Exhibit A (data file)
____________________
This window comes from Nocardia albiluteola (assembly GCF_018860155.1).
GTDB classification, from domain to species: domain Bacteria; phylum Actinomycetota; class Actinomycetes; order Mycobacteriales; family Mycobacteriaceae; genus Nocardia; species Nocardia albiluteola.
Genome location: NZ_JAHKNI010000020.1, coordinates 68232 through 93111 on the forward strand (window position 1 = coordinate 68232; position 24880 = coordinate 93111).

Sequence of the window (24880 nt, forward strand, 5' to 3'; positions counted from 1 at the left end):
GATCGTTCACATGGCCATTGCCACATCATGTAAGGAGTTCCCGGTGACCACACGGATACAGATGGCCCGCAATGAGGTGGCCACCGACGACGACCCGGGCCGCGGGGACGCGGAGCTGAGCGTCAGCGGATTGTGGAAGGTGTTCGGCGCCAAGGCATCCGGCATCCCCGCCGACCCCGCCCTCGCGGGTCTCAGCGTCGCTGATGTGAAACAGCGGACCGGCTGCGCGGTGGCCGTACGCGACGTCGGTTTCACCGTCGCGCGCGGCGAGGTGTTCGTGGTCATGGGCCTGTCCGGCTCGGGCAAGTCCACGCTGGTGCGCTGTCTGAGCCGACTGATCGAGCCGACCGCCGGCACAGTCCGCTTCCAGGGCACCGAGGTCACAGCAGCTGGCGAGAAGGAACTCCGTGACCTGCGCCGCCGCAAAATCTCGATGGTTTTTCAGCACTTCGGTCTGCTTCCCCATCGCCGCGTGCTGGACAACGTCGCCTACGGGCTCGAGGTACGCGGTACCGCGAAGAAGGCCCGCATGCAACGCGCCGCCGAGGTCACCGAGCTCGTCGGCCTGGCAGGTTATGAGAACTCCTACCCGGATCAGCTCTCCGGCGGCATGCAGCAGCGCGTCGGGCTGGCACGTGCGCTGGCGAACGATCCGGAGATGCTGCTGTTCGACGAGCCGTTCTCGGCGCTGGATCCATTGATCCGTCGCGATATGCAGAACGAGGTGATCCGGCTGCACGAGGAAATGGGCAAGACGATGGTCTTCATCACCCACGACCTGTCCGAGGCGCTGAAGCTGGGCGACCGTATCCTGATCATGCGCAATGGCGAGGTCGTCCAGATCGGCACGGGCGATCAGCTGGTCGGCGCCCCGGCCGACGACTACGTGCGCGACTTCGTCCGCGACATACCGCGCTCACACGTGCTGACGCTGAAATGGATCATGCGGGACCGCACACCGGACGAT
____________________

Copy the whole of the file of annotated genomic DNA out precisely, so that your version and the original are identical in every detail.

This window comes from Nocardia albiluteola (assembly GCF_018860155.1).
GTDB classification, from domain to species: domain Bacteria; phylum Actinomycetota; class Actinomycetes; order Mycobacteriales; family Mycobacteriaceae; genus Nocardia; species Nocardia albiluteola.
Genome location: NZ_JAHKNI010000020.1, coordinates 68232 through 93111 on the forward strand (window position 1 = coordinate 68232; position 24880 = coordinate 93111).

Sequence of the window (24880 nt, forward strand, 5' to 3'; positions counted from 1 at the left end):
GATCGTTCACATGGCCATTGCCACATCATGTAAGGAGTTCCCGGTGACCACACGGATACAGATGGCCCGCAATGAGGTGGCCACCGACGACGACCCGGGCCGCGGGGACGCGGAGCTGAGCGTCAGCGGATTGTGGAAGGTGTTCGGCGCCAAGGCATCCGGCATCCCCGCCGACCCCGCCCTCGCGGGTCTCAGCGTCGCTGATGTGAAACAGCGGACCGGCTGCGCGGTGGCCGTACGCGACGTCGGTTTCACCGTCGCGCGCGGCGAGGTGTTCGTGGTCATGGGCCTGTCCGGCTCGGGCAAGTCCACGCTGGTGCGCTGTCTGAGCCGACTGATCGAGCCGACCGCCGGCACAGTCCGCTTCCAGGGCACCGAGGTCACAGCAGCTGGCGAGAAGGAACTCCGTGACCTGCGCCGCCGCAAAATCTCGATGGTTTTTCAGCACTTCGGTCTGCTTCCCCATCGCCGCGTGCTGGACAACGTCGCCTACGGGCTCGAGGTACGCGGTACCGCGAAGAAGGCCCGCATGCAACGCGCCGCCGAGGTCACCGAGCTCGTCGGCCTGGCAGGTTATGAGAACTCCTACCCGGATCAGCTCTCCGGCGGCATGCAGCAGCGCGTCGGGCTGGCACGTGCGCTGGCGAACGATCCGGAGATGCTGCTGTTCGACGAGCCGTTCTCGGCGCTGGATCCATTGATCCGTCGCGATATGCAGAACGAGGTGATCCGGCTGCACGAGGAAATGGGCAAGACGATGGTCTTCATCACCCACGACCTGTCCGAGGCGCTGAAGCTGGGCGACCGTATCCTGATCATGCGCAATGGCGAGGTCGTCCAGATCGGCACGGGCGATCAGCTGGTCGGCGCCCCGGCCGACGACTACGTGCGCGACTTCGTCCGCGACATACCGCGCTCACACGTGCTGACGCTGAAATGGATCATGCGGGACCGCACACCGGACGAT